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EDITORIAL: Traffic jams in New Brunswick turn streets into parking lots

Traffic congestion in New Brunswick causes more than just delays for Rutgers students and the surrounding communities. – Photo by Elliot Dong

It is an uncontested fact that one of the most notorious complaints of Rutgers students is the bus system. It is easy to blame this issue on the buses themselves, but, in actuality, these transportation challenges are a symptom of a larger logistical problem that requires comprehensive solutions from the University and the city: overcapacity.

The recent estimates from the US Census Bureau, showing approximately 56,000 people residing in New Brunswick in 2022, clearly indicate the magnitude of the issue. In the last half-century, New Brunswick's population has surged by a staggering 40 percent. But while the population may have expanded exponentially, the city's limits have not.

This glaring oversight in urban planning has left Rutgers students and the surrounding communities grappling with a population density that is approximately 35 times greater than the national average for metropolitan areas.

As of 2016, street congestion and deficiency cost residents of New Jersey more than $2,600 annually, causing drivers to lose a staggering 261 million hours to congestion and travel time every single year — time that could be spent productively or with loved ones rather than squandered in traffic jams.

This issue is compounded by the University's seemingly relentless ambition to inflate its student body year after year, without a corresponding expansion in infrastructure or a viable plan to mitigate the inevitable urban congestion. Yet Rutgers continues to boast of the largest incoming freshman classes it has ever seen, with approximately 7,750 new students in the Fall 2022 semester. And with the current capacity of the city, rampant traffic makes traveling to and from classes extremely challenging for all.

The effects of the strain on local infrastructure are not just a minor inconvenience but an impediment to the city's functionality itself. There is an urgent need for strategic urban planning that goes hand in hand with the University's expansion policies.

Roadways are more clogged than ever, with an annual cost of $7.3 billion to the economy due to traffic jams in 2003, a figure that is sure to have risen since.

The dysfunction of the bus system at Rutgers is a glaring example. Students grapple with erratic schedules and insufficient routes, presenting not just inconvenience but a fundamental breakdown of a service that should be a cornerstone of University life.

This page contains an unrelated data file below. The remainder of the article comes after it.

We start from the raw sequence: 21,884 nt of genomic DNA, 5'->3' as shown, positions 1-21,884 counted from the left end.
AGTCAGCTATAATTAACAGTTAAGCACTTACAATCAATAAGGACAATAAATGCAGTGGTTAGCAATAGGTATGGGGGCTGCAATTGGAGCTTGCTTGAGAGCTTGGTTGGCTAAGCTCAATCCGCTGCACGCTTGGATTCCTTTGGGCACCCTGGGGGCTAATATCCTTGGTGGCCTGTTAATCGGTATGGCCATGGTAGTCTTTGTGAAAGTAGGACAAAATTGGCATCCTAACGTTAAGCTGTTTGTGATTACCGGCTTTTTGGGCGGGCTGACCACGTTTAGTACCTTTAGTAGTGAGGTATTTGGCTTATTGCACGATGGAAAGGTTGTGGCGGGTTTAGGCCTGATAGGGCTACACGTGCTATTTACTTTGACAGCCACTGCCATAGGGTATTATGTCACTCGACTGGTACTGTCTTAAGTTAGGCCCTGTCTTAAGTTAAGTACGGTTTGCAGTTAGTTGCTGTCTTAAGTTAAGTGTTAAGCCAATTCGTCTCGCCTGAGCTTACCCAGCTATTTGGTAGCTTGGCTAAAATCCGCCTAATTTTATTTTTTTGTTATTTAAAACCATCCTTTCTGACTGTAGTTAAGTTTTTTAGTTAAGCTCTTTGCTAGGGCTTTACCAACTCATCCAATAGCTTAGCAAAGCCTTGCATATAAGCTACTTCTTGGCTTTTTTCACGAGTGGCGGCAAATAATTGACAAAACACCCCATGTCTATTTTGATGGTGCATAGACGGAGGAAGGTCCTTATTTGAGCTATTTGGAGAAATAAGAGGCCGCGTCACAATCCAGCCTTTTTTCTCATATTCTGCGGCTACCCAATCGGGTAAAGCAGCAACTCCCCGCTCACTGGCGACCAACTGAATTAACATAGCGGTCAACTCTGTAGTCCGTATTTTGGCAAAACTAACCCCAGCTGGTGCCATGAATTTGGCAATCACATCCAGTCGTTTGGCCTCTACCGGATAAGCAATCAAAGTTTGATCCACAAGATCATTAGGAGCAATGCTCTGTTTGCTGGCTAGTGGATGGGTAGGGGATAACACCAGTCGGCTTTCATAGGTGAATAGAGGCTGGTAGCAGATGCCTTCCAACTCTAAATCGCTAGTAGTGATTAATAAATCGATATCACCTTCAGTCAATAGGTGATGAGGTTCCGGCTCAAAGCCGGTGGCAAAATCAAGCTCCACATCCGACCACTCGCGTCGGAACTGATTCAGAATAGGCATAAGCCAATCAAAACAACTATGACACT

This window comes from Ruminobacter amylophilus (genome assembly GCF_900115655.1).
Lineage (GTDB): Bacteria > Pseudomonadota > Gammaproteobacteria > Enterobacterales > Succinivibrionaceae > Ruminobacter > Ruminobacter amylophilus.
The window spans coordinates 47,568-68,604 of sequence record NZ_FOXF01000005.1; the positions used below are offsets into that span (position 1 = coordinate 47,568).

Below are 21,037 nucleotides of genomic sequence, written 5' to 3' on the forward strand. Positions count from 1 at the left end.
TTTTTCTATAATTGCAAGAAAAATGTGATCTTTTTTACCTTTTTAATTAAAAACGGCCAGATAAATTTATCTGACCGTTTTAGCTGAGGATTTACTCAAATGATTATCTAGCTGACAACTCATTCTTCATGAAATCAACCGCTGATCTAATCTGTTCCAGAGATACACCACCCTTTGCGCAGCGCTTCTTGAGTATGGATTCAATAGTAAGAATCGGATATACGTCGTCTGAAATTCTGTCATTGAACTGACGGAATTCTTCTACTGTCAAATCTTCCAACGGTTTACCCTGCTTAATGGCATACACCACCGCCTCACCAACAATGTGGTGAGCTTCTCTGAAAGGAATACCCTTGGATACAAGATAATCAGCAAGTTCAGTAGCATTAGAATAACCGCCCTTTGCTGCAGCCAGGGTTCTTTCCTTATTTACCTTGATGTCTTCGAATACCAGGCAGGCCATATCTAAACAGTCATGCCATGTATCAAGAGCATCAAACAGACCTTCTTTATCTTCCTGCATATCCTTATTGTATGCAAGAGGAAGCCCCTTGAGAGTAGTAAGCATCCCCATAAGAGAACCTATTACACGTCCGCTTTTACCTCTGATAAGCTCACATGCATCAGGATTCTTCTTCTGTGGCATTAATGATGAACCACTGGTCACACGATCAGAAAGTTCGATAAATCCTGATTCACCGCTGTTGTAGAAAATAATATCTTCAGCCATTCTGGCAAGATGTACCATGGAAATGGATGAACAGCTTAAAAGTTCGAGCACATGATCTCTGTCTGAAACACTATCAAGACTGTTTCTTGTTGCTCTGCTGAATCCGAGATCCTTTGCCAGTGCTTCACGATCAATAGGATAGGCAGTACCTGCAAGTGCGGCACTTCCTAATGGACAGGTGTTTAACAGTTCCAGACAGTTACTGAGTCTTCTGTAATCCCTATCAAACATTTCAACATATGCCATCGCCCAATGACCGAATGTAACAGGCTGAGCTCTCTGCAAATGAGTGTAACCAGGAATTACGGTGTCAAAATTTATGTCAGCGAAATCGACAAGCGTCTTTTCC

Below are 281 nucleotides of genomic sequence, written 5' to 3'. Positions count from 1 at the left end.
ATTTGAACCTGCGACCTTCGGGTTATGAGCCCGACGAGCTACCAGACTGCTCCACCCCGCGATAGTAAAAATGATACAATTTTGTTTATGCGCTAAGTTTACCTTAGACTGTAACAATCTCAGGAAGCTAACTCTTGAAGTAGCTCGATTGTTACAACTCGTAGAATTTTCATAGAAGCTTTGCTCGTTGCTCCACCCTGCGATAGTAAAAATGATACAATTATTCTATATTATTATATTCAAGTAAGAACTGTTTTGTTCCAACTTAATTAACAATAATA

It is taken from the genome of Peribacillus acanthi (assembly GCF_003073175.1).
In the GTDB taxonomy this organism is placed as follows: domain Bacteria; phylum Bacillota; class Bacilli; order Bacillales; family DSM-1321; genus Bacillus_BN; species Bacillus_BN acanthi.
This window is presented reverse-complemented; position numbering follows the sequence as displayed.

As a symptom of this issue, many students are forced to resort to personal vehicles or bicycles, adding to the already severe traffic congestion. This not only exacerbates the problem but also raises serious concerns about the safety of pedestrians and cyclists navigating this chaos.

The relentless traffic congestion plaguing New Brunswick is not merely a logistical headache but a social and environmental disaster. As the University expands and the cityscape transforms, the threat of gentrification persists. This upheaval often displaces long-standing residents, eroding the cultural fabric and community bonds that have defined these neighborhoods for generations.

Moreover, congestion significantly contributes to the city's air pollution levels, of which vehicle emissions are the primary source. These air quality issues significantly impact public health. A particularly distressing aspect of this is the effect of this pollution on disadvantaged communities, which are often the hardest hit due to their proximity to high-traffic areas.

This begs the question: What are the roles and responsibilities of the University and city at large in mitigating traffic congestion, and can anything even be done?

Addressing this crisis requires varied approaches. Possible avenues for improvement lie in the University and the city's infrastructure. The establishment of bus-only lanes would not only alleviate road congestion but also make public transportation more reliable and appealing to students. This, in turn, could reduce the number of personal vehicles on the road and further reduce traffic.

Policy changes are also crucial. This includes stricter enforcement of traffic laws and significant improvements in pedestrian safety infrastructure. The promotion of bike-sharing or renting programs would also provide students with an affordable option for transportation, made even more enticing if roads are safer.

Even the Veo scooter program, launched as an alternative to bus riding in 2020 and seldom used by students for this purpose since its inception, might begin to see increased usage.

The University must play a proactive role in these initiatives, not just as a stakeholder but as a leader in advocating for and implementing change. Its influence and resources could be pivotal in driving these solutions forward.

The Daily Targum's editorials represent the views of the majority of the 155th editorial board. Columns, cartoons and letters do not necessarily reflect the views of the Targum Publishing Company or its staff.

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